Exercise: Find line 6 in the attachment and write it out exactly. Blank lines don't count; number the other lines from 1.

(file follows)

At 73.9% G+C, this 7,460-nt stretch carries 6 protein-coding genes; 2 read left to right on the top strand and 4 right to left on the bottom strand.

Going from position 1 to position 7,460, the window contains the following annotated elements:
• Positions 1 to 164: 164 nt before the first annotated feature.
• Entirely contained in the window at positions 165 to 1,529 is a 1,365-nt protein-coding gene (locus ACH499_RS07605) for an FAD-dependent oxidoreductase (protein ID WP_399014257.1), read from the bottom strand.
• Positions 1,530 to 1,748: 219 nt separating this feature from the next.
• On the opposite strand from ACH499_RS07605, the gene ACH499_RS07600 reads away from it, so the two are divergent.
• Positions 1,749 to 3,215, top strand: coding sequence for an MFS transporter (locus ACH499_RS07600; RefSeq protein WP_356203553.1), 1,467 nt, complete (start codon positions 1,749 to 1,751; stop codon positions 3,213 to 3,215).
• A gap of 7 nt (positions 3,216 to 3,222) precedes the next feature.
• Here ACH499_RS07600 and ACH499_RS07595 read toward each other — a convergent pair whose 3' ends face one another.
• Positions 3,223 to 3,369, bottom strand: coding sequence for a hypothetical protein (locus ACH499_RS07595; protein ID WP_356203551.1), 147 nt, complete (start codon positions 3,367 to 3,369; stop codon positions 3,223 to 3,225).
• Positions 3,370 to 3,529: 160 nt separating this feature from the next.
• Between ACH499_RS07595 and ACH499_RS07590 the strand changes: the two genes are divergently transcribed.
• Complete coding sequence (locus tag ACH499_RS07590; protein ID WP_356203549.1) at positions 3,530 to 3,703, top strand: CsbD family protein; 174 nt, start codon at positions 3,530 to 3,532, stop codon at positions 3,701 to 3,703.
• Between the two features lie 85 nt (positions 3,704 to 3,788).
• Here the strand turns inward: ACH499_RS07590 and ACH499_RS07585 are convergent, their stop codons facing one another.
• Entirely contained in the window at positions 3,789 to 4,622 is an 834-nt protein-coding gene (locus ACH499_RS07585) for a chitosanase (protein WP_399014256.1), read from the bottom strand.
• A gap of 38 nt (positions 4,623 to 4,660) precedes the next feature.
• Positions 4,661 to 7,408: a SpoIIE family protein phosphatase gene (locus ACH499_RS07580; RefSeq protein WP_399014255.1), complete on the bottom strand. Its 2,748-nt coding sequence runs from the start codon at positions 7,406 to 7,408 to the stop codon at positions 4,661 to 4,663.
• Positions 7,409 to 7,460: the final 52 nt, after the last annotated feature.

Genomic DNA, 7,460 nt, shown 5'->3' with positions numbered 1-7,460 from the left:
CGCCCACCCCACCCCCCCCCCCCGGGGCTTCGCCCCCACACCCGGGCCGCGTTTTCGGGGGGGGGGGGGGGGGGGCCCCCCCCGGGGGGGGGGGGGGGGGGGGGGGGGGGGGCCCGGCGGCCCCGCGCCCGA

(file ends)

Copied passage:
• On the opposite strand from ACH499_RS07605, the gene ACH499_RS07600 reads away from it, so the two are divergent.